herald

Tuesday 25 June 2019

10 years jail for man who petrol bombed home as family slept

Gardai at the scene of the first arson incident at Tyrone Place
Gardai at the scene of the first arson incident at Tyrone Place

A man who set fire to an apartment with three children inside has been jailed for 10 years.

Ian O'Connor (29), of Emmet Crescent, Inchicore, Dublin, threw a petrol bomb at another family home less than a month later, Dublin Circuit Criminal Court heard.

He pleaded guilty to arson at Tyrone Place, Inchicore, on September 18, 2017. He also pleaded guilty to arson at Ailesbury Road, Dublin, on October 15, 2017.

The court heard that in the first arson, the heat of the fire caused a hearing aid to melt in a seven-year-old's ear, leaving her with a permanent scar.

Judge Melanie Greally sentenced O'Connor to 12 years' imprisonment for the first arson, but suspended the final two years on condition that he keep the peace and engage with the Probation Service for two years on his release.

Trapped

Judge Greally also sentenced him to six years' imprisonment for the later arson, to run concurrently with the other sentence.

She backdated all sentences to the day O'Connor went into custody - March 9, 2018.

Detective Inspector David Harrington told Tony McGillicuddy BL, prosecuting, that on the date in September, Margaret Green was asleep in her apartment along with her three children and woke to find the stairs on fire.

Ms Green was trapped upstairs by the fire and tried unsuccessfully to smash the windows to escape. She covered her two youngest children with wet towels and was choking on smoke when they were rescued by the fire brigade.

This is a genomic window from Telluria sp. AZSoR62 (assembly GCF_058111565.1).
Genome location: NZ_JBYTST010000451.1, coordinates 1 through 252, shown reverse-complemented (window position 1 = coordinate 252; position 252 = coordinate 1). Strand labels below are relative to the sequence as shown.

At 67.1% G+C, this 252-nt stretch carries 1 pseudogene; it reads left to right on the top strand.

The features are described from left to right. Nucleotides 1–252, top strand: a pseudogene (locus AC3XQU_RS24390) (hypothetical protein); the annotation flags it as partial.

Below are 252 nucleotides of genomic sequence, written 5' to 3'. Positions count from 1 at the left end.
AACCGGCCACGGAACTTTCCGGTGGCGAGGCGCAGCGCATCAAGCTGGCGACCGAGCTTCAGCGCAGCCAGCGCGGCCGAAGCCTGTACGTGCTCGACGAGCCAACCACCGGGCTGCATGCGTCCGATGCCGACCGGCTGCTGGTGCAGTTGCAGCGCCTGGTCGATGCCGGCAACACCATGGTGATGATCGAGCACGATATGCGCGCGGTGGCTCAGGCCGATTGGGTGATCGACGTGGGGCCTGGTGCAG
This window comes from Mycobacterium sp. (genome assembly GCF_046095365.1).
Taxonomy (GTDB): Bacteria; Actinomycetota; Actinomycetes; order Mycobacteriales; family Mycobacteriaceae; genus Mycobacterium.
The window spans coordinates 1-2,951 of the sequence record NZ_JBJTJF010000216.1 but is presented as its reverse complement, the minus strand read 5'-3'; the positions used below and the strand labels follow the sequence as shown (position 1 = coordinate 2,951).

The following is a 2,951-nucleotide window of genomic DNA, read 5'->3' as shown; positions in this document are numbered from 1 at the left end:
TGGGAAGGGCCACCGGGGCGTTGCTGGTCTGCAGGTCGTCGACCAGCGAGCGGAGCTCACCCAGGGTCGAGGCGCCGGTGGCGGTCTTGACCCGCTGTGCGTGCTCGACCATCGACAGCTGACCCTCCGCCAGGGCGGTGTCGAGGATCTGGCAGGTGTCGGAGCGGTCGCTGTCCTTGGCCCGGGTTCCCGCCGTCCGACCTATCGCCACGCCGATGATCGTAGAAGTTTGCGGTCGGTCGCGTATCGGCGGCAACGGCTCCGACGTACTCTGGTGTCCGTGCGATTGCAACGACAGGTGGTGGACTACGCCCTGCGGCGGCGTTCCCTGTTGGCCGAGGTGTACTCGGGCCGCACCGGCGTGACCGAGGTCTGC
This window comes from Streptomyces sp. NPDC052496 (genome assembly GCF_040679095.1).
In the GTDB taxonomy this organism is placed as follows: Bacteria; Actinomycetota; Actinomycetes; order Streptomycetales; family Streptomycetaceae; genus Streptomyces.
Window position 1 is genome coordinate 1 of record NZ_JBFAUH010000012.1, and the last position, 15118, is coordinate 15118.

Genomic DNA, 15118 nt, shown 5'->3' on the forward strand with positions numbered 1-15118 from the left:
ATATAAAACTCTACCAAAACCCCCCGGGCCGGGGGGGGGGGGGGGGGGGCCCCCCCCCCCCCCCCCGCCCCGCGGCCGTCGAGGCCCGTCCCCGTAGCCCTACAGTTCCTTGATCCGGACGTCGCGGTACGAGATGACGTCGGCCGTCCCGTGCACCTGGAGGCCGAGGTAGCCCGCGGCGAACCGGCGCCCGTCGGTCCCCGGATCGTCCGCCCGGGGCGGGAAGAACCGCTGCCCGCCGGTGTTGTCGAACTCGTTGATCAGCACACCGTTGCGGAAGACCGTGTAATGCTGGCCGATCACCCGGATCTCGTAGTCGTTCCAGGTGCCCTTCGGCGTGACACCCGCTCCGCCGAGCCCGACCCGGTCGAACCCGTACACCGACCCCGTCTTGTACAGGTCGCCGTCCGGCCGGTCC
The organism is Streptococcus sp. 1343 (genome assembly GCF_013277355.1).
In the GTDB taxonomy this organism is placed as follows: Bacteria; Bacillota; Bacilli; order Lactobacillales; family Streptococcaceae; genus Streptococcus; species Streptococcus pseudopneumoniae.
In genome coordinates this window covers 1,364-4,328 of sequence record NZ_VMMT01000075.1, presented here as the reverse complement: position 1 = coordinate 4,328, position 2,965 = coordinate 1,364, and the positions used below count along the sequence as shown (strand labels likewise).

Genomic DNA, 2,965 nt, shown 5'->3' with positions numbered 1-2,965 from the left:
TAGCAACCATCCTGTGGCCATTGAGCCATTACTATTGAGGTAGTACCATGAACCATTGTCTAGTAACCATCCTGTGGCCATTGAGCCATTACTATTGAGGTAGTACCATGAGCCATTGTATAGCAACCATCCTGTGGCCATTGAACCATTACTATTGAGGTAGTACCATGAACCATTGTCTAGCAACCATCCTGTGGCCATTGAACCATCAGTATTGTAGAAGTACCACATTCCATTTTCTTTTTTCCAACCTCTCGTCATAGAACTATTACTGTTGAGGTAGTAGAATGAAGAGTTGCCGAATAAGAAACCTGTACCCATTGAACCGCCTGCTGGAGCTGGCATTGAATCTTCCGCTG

Her eldest son had fallen asleep while watching television downstairs and woke up to the sight of the front door on fire. He escaped via a balcony at the back of the apartment with the help of a neighbour.

O'Connor admitted starting the fire by pouring petrol in the letterbox and on the front door. He said he owed money to certain persons who had instructed him to light the fire and had told him that there would be no one in the house.

Det Insp Harrington agreed with Caroline Biggs SC, defending, that O'Connor believed that had he not lit the fire, then his family would be pipe-bombed.

In a victim impact statement, which was read out in court, Ms Green said that her seven-year-old daughter's hearing aid had melted in the fire, causing a permanent scar to her ear.

The court heard all four members of the family had sustained injuries. Ms Green said she thought that she and her family were all going to die.

Detective Garda Shane Cahill told Mr McGillicuddy that in the second attack, William Godson woke to find flames outside the kitchen window of the home of his parents and two younger siblings.

He grabbed bottles of water and used them to douse the fire.

O'Connor told gardai that he got an offer of €2,000 to put a petrol bomb through a window and was told that there was no one in the house, but he had not been paid as it had not worked.

He said he had brought two petrol bombs to the house but had only thrown one.

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